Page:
NEW YORK ( TheStreet) -- In the past month, a 7.64-carat blue diamond sold for more than $8 million, a 48,000-square-foot home in Bel Air, Calif., went for $50 million and Picasso's "Nude, Green Leaves and Bust" painting brought in $106.5 million.Somebody's spending again. After hiding out for a year and a half during the recession, the rich have returned. In the first three months of 2010, luxury spending increased more than 20% after diving 20% last year. The American Express ( AXP) Travel Insights research found that luxury spending in December increased 7% from the same period two years earlier. In May alone, wealthy patrons put up $40 million for a 1936 Bugatti Type 57SC Atlantic, $32 million for an Andy Warhol self-portrait, nearly $29.5 million for Conan O'Brien's co-op on Central Park West and $5.7 million for a 1944 Patek Philippe 18-karat gold chronograph. "One thing that's fueling it is a great sense of relief among the high-end consumer that the worst is over," says Gregory Furman, chairman of the Luxury Marketing Council. "Couples in Greenwich, and Cartier, to name a luxury brand, are thinking: 'Phew, we made it through.' " In the past three years, the nation's affluent and wealthy have grown less impressed with themselves and more happy. According to American Express' 2010 Survey of Affluence and Wealth in America -- which received input from 1,910 respondents with income among the top 10% of all Americans and a mean income of $520,000 a year -- 70% rate themselves as "very happy," compared with 40% in 2007. Though 94% of affluent Americans believe we're still in a recession, with 60% expecting it to last another year, 75% of respondents say they're succeeding in this economy because of decisions they've made. Instead of spending on just about everything, luxury consumers have decided to invest in their passions. Car lovers, for instance, make up just 14% of the affluent but comprise more than 40% of automotive spending. The same holds true for the fashion-forward 9% who closet 39% of all high-end clothing purchases, or the jet-setting 9% who account for 42% of all travel spending. Shopping isn't a splurge to these buyers, but a value-based investment in the tradition and continued heritage of a durable product.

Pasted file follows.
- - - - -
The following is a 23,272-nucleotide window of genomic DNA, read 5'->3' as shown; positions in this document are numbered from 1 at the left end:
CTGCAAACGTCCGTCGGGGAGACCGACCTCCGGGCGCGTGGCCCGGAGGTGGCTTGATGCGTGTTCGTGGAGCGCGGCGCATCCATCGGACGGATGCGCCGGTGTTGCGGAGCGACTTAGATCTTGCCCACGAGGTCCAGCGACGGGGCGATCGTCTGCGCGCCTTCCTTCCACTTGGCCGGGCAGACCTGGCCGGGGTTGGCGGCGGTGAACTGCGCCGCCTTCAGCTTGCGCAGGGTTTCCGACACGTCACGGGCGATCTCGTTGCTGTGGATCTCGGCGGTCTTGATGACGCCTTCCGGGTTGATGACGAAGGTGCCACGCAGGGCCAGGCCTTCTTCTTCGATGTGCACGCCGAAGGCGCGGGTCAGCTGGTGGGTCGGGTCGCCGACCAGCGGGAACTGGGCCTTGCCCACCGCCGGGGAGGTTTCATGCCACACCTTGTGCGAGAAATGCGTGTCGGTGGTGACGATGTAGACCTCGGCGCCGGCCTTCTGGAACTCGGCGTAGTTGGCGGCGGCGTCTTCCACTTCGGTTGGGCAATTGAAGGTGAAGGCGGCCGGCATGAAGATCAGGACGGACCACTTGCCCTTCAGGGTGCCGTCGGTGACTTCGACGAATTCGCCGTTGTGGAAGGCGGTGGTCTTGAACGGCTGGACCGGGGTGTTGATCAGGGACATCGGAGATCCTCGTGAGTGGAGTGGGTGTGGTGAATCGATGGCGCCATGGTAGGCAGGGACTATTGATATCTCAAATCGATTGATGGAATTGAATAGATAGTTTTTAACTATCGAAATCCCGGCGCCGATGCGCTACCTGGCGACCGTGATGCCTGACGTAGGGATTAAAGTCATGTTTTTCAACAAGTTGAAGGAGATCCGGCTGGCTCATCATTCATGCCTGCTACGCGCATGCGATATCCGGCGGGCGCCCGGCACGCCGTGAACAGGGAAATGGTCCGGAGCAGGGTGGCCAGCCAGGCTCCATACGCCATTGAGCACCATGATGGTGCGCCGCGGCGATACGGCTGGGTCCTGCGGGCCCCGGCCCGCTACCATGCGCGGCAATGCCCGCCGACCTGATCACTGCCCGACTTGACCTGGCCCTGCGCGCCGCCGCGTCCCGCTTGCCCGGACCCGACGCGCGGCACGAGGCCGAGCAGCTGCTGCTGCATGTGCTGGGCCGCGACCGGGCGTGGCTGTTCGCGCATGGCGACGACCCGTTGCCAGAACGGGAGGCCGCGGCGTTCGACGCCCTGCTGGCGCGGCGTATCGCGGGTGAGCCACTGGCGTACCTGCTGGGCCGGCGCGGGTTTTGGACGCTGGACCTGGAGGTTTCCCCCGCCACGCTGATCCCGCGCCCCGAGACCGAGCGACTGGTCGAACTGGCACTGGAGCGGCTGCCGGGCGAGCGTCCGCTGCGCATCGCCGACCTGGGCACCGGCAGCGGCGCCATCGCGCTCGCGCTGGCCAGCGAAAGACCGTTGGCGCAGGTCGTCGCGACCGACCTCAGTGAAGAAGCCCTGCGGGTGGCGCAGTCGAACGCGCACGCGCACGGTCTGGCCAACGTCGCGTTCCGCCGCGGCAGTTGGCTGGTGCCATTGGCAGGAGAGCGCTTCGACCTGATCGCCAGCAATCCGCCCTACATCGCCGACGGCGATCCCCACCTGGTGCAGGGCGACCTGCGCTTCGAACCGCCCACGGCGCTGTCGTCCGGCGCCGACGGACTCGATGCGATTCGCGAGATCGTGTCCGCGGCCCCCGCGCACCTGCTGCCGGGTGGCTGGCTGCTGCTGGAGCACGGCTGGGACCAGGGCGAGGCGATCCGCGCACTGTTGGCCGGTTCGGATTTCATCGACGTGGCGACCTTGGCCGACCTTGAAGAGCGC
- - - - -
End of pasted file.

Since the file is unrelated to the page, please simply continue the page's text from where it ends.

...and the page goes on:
"Before it hit the fan, people were spending for therapy, and now they're spending out of a sense of exuberance and happiness," Furman says. "The psychology of buying is different now." With the number of affluent and wealthy U.S. households growing this year for the first time since 2007 -- from 10.6 million to 11 million -- fewer luxury spenders are feeling guilty about their purchases (45% this year from 54% in 2009) or about being seen as wealthy (30% from 42%). American Express and the Harrison Group estimate that this will bring an extra $28 billion into the luxury market this year, an increase of 7% from 2009. The emboldened luxury consumer means an enriched luxury retailer, with MasterCard ( MC) Advisors' SpendingPulse reporting luxury sales up 15.5% in April compared with the same period last year after a 23% jump in March and 15% growth in February. Saks' ( SKS) first-quarter sales jumped 7% and same-store sales increased 12% from 2009. Burberry's sales climbed 7%, while the relatively recession-resistant Tiffany & Co. ( TIF) experienced a 22% boost in sales, driven by a 50% gain in Asia. This doesn't mean retailers have returned to luxury consumers' good graces, however. Despite a renewed focus on customer service during the recession, the Luxury Marketing Council has found that high-end U.S. consumers are largely disenchanted with the level of service provided within the luxury sector. Complaints range from understaffing to insufficient knowledge of products and their advantages over competing items -- increasingly important as wealthy and affluent customers become connoisseurs of their categories of choice and perform increasing amounts of research. Even consumers who were hardest hit by economic instability still have considerable discretionary income, which retailers should be loathe to leave on the table. "If you're worth $75 million and lose $30 million, you still have $45 million to play with," Furman says. "You're not exactly impoverished." -- Reported by Jason Notte in Boston.